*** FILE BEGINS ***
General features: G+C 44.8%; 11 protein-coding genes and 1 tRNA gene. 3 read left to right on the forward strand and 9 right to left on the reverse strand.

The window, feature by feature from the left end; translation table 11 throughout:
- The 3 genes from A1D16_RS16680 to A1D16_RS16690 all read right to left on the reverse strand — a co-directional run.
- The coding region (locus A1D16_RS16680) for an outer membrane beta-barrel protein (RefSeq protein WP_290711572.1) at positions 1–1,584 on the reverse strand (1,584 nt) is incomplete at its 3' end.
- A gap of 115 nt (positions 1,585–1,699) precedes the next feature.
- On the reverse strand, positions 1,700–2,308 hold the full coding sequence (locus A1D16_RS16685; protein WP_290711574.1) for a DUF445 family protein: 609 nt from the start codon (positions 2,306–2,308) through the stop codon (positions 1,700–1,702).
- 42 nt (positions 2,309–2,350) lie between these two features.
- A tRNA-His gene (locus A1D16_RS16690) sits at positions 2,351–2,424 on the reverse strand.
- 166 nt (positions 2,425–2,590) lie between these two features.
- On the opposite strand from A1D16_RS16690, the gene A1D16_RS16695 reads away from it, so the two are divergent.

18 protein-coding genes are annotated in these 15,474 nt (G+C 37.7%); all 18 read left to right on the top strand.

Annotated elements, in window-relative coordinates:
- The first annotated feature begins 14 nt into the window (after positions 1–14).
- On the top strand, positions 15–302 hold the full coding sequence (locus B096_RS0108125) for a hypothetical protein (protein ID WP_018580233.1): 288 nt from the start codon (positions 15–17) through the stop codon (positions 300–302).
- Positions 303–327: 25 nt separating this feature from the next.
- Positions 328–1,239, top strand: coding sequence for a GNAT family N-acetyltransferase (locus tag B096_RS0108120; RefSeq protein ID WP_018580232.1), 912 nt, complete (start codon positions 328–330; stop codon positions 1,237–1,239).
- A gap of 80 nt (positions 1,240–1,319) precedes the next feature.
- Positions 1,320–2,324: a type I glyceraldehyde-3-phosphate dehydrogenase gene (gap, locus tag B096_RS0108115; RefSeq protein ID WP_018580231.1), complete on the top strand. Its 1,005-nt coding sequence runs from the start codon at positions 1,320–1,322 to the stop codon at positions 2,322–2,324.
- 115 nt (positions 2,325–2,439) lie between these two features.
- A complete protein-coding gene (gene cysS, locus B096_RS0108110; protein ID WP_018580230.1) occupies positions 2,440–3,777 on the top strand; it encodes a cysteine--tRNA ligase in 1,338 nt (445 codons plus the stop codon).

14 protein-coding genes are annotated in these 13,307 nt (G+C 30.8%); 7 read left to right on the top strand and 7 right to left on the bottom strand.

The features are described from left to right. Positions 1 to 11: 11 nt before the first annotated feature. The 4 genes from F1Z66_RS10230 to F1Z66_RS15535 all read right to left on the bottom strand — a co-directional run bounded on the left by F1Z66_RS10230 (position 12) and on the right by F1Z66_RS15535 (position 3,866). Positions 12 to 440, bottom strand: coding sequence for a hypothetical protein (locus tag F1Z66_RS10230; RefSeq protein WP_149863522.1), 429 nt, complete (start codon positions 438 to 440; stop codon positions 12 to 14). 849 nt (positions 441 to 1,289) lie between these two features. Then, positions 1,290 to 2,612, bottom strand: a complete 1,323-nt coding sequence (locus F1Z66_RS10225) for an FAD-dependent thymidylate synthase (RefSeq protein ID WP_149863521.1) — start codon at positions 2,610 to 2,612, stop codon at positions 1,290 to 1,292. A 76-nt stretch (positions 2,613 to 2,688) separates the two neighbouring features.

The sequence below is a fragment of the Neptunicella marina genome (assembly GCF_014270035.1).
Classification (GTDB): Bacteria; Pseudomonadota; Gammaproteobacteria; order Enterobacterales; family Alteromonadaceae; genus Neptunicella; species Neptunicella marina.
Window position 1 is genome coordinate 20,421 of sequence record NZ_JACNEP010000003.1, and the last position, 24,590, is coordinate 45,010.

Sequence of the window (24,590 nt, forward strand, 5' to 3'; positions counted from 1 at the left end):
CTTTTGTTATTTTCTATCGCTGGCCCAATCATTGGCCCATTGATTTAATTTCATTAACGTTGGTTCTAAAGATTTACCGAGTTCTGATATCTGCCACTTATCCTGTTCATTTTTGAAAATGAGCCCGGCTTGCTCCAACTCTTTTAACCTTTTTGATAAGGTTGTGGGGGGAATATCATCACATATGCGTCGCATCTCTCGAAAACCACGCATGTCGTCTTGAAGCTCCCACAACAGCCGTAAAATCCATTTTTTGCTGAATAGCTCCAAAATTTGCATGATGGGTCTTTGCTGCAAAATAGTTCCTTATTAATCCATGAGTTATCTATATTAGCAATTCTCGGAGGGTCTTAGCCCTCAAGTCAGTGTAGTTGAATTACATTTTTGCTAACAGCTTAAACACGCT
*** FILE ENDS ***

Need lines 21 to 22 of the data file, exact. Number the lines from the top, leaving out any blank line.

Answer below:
14 protein-coding genes are annotated in these 13,307 nt (G+C 30.8%); 7 read left to right on the top strand and 7 right to left on the bottom strand.

The features are described from left to right. Positions 1 to 11: 11 nt before the first annotated feature. The 4 genes from F1Z66_RS10230 to F1Z66_RS15535 all read right to left on the bottom strand — a co-directional run bounded on the left by F1Z66_RS10230 (position 12) and on the right by F1Z66_RS15535 (position 3,866). Positions 12 to 440, bottom strand: coding sequence for a hypothetical protein (locus tag F1Z66_RS10230; RefSeq protein WP_149863522.1), 429 nt, complete (start codon positions 438 to 440; stop codon positions 12 to 14). 849 nt (positions 441 to 1,289) lie between these two features. Then, positions 1,290 to 2,612, bottom strand: a complete 1,323-nt coding sequence (locus F1Z66_RS10225) for an FAD-dependent thymidylate synthase (RefSeq protein ID WP_149863521.1) — start codon at positions 2,610 to 2,612, stop codon at positions 1,290 to 1,292. A 76-nt stretch (positions 2,613 to 2,688) separates the two neighbouring features.